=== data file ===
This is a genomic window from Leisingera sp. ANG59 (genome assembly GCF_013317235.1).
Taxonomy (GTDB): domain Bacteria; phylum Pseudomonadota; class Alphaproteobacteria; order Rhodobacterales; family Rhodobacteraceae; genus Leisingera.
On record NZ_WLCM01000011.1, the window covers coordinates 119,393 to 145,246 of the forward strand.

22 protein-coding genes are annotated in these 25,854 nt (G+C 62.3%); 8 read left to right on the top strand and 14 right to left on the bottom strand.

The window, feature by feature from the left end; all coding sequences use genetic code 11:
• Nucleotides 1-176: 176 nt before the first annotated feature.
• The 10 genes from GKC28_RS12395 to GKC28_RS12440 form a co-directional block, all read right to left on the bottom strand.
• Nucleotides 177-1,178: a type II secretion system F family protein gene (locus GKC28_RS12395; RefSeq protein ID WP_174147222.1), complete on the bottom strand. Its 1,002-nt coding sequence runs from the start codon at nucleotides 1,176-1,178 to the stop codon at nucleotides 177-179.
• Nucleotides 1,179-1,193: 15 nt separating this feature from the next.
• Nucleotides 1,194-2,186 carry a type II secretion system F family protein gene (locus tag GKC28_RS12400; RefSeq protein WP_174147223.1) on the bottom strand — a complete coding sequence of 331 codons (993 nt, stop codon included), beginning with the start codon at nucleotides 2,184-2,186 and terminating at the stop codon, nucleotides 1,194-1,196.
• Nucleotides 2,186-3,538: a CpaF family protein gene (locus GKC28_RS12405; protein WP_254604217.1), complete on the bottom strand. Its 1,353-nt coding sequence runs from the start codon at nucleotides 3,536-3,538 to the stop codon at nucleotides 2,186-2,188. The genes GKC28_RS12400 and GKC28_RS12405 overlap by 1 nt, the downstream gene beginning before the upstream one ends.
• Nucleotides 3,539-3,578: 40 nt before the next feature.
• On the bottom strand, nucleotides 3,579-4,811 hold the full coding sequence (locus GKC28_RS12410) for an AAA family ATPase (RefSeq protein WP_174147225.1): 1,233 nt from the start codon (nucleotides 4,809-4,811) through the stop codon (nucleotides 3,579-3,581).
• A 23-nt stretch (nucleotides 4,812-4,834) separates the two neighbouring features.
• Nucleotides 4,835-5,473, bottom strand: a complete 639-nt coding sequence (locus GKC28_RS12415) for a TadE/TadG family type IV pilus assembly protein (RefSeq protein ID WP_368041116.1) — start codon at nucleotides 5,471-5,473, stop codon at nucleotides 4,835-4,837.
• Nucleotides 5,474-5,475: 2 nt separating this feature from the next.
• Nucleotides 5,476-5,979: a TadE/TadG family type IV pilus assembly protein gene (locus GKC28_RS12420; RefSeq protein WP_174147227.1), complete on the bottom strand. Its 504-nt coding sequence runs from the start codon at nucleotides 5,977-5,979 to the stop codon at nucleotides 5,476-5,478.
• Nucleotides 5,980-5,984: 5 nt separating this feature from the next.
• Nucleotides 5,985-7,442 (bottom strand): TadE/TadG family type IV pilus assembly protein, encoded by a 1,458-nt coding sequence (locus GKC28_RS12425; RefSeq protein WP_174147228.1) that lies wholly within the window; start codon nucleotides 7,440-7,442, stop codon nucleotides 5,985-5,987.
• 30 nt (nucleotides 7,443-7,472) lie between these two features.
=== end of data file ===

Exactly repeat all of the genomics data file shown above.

This is a genomic window from Leisingera sp. ANG59 (genome assembly GCF_013317235.1).
Taxonomy (GTDB): domain Bacteria; phylum Pseudomonadota; class Alphaproteobacteria; order Rhodobacterales; family Rhodobacteraceae; genus Leisingera.
On record NZ_WLCM01000011.1, the window covers coordinates 119,393 to 145,246 of the forward strand.

22 protein-coding genes are annotated in these 25,854 nt (G+C 62.3%); 8 read left to right on the top strand and 14 right to left on the bottom strand.

The window, feature by feature from the left end; all coding sequences use genetic code 11:
• Nucleotides 1-176: 176 nt before the first annotated feature.
• The 10 genes from GKC28_RS12395 to GKC28_RS12440 form a co-directional block, all read right to left on the bottom strand.
• Nucleotides 177-1,178: a type II secretion system F family protein gene (locus GKC28_RS12395; RefSeq protein ID WP_174147222.1), complete on the bottom strand. Its 1,002-nt coding sequence runs from the start codon at nucleotides 1,176-1,178 to the stop codon at nucleotides 177-179.
• Nucleotides 1,179-1,193: 15 nt separating this feature from the next.
• Nucleotides 1,194-2,186 carry a type II secretion system F family protein gene (locus tag GKC28_RS12400; RefSeq protein WP_174147223.1) on the bottom strand — a complete coding sequence of 331 codons (993 nt, stop codon included), beginning with the start codon at nucleotides 2,184-2,186 and terminating at the stop codon, nucleotides 1,194-1,196.
• Nucleotides 2,186-3,538: a CpaF family protein gene (locus GKC28_RS12405; protein WP_254604217.1), complete on the bottom strand. Its 1,353-nt coding sequence runs from the start codon at nucleotides 3,536-3,538 to the stop codon at nucleotides 2,186-2,188. The genes GKC28_RS12400 and GKC28_RS12405 overlap by 1 nt, the downstream gene beginning before the upstream one ends.
• Nucleotides 3,539-3,578: 40 nt before the next feature.
• On the bottom strand, nucleotides 3,579-4,811 hold the full coding sequence (locus GKC28_RS12410) for an AAA family ATPase (RefSeq protein WP_174147225.1): 1,233 nt from the start codon (nucleotides 4,809-4,811) through the stop codon (nucleotides 3,579-3,581).
• A 23-nt stretch (nucleotides 4,812-4,834) separates the two neighbouring features.
• Nucleotides 4,835-5,473, bottom strand: a complete 639-nt coding sequence (locus GKC28_RS12415) for a TadE/TadG family type IV pilus assembly protein (RefSeq protein ID WP_368041116.1) — start codon at nucleotides 5,471-5,473, stop codon at nucleotides 4,835-4,837.
• Nucleotides 5,474-5,475: 2 nt separating this feature from the next.
• Nucleotides 5,476-5,979: a TadE/TadG family type IV pilus assembly protein gene (locus GKC28_RS12420; RefSeq protein WP_174147227.1), complete on the bottom strand. Its 504-nt coding sequence runs from the start codon at nucleotides 5,977-5,979 to the stop codon at nucleotides 5,476-5,478.
• Nucleotides 5,980-5,984: 5 nt separating this feature from the next.
• Nucleotides 5,985-7,442 (bottom strand): TadE/TadG family type IV pilus assembly protein, encoded by a 1,458-nt coding sequence (locus GKC28_RS12425; RefSeq protein WP_174147228.1) that lies wholly within the window; start codon nucleotides 7,440-7,442, stop codon nucleotides 5,985-5,987.
• 30 nt (nucleotides 7,443-7,472) lie between these two features.